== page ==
Diem Brown Opens Up About Fighting Cancer for a Third Time: I'm "Touched" by "Outpouring of Support"
Diem Brown is a fighter. Now battling cancer for a third time, the reality star is understandably scared, but nonetheless determined to beat the disease once and for all. Speaking exclusively with Us Weekly's Jennifer Peros about her recent diagnosis, the 32-year-old fan favorite from MTV's The Challenge says she's been moved by all the love she's gotten as she gears up for another round of treatment.
"I can't lie. I do feel weak and overwhelmed, but the support I've received has honestly touched my heart in a way I'll never be able to describe," she tells Us. "I thought people would be sick of hearing about the 'MTV cancer girl.'"
The Atlanta, Ga., native was just 22 when doctors first diagnosed her with ovarian cancer. She beat it once with chemotherapy, but in June 2012, she learned the cancer had recurred. A second round of treatment followed, and in early 2013, the sunny blonde announced that she was once again cancer-free — which makes this third diagnosis all the more difficult to take.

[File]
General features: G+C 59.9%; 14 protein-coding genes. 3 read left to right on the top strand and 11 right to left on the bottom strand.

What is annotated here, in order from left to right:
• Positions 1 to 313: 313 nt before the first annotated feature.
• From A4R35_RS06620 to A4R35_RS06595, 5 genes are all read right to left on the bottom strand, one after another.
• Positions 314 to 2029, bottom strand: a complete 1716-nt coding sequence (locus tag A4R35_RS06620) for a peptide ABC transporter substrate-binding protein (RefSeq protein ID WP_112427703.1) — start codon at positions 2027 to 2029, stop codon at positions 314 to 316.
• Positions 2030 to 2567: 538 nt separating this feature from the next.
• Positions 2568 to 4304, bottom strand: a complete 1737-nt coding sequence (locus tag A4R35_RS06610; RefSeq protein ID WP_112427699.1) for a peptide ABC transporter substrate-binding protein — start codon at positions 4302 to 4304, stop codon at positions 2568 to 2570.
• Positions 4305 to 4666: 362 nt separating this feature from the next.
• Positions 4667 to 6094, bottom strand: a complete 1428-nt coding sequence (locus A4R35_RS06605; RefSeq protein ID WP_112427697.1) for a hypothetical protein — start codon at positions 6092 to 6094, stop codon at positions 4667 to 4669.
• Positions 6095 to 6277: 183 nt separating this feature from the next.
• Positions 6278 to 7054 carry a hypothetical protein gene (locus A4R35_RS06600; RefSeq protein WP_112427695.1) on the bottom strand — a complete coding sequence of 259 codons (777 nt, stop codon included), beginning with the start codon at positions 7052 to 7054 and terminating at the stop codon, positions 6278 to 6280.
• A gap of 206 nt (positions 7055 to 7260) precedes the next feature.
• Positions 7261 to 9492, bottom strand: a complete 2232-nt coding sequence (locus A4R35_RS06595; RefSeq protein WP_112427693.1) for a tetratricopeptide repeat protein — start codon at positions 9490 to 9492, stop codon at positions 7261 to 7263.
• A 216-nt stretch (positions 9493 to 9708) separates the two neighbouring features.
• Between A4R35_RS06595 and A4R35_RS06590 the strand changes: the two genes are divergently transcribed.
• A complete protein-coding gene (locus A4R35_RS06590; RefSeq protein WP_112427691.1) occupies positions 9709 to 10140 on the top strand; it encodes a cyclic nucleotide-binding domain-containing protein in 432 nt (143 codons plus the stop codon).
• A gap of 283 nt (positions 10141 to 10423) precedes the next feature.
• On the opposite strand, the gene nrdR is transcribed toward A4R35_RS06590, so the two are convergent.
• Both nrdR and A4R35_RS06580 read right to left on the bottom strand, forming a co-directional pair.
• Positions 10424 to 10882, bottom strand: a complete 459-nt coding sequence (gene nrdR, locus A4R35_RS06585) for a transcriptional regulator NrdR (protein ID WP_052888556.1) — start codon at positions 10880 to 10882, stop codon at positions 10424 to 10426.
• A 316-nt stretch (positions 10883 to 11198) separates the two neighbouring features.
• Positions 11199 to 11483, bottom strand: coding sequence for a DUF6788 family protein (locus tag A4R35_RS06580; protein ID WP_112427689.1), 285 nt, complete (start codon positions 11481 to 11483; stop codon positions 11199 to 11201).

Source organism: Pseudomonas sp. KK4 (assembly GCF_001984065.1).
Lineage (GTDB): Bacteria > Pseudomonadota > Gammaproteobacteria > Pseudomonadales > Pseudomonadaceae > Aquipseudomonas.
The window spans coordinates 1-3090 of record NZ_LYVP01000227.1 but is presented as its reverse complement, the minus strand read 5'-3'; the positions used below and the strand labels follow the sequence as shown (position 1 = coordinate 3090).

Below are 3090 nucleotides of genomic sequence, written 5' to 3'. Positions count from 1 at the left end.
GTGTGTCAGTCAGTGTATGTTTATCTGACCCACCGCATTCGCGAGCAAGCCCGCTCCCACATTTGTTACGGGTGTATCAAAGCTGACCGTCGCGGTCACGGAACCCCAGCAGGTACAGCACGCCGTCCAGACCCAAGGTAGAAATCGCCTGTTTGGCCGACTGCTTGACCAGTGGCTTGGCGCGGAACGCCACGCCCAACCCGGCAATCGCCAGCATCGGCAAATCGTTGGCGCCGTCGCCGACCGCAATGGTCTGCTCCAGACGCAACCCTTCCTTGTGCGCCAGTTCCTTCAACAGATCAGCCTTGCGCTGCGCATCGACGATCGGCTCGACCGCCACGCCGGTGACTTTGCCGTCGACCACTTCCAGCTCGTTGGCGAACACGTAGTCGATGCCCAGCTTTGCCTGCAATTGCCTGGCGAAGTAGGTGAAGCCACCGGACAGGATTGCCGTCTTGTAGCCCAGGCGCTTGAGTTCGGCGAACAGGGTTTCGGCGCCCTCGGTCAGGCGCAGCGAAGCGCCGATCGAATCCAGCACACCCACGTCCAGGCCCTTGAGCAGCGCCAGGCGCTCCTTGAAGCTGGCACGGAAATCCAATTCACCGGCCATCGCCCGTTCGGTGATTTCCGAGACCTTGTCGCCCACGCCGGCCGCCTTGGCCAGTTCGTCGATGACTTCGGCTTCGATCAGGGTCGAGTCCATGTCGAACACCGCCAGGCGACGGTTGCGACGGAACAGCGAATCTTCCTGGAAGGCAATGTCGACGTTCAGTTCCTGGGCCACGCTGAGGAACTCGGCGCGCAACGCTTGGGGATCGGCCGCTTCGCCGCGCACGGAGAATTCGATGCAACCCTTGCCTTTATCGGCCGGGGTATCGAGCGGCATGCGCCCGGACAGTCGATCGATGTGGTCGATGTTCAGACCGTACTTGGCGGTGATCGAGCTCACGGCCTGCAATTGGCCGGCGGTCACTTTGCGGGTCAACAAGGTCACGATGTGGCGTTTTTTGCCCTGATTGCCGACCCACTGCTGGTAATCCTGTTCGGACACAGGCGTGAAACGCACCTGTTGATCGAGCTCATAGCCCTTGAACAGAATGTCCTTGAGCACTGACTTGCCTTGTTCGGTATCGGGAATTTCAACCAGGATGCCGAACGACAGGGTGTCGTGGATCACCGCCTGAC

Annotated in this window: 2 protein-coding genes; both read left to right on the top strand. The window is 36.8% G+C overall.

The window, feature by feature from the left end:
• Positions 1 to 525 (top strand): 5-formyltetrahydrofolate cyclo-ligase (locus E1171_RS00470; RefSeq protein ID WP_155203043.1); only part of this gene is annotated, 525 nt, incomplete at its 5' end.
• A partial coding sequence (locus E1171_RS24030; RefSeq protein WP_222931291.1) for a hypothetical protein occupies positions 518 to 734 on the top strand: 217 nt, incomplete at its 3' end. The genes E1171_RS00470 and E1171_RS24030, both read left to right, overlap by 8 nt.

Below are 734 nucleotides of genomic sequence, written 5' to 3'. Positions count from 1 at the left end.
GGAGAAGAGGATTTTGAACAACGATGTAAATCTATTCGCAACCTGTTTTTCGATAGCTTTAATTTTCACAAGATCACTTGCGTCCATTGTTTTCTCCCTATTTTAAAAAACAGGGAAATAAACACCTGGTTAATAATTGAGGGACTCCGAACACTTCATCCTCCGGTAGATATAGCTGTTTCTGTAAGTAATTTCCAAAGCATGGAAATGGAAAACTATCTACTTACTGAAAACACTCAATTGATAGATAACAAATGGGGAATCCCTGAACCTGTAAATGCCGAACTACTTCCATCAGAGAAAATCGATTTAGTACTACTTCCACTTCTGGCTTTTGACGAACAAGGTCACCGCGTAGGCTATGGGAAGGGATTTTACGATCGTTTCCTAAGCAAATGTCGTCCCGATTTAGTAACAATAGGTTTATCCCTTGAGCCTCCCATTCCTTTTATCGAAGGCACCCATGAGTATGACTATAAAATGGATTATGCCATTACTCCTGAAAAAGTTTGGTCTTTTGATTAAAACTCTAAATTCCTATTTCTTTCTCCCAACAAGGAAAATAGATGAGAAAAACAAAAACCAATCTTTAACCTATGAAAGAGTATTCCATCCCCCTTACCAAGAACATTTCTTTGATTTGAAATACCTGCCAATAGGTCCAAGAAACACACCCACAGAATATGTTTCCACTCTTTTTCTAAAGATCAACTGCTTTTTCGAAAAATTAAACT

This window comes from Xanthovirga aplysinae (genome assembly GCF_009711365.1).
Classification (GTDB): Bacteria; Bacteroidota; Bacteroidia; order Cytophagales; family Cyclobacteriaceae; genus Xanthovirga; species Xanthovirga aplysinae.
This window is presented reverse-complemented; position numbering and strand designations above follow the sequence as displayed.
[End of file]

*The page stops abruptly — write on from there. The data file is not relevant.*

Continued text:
"Honestly, this time around has trumped the past diagnoses in terms of fear and hopelessness," she admits to Us. "But the outpouring of support has been my strength and my crutch when it's hard to find the silver lining."
Brown's diagnosis, as she explains it, is aggressive ovarian cancer that spread into two areas of her colon, with tumors throughout her stomach and stomach lining, as well. She's already had two surgeries to remove the tumors in her colon, and she's getting ready now for five rounds of chemo to shrink the stomach tumors so doctors can perform a treatment called HIPEC, or hyperthermic intraperitoneal chemotherapy.
"HIPEC scares me," Brown tells Us, "but I'm hoping at the end of all this, I can finally be done and free from cancer once and for all."
If you'd like to help, Brown's loved ones have set up a donation page on MedGift, a site created by Brown herself that acts like a wedding registry for patients, allowing friends and family to offer financial, physical, or emotional support.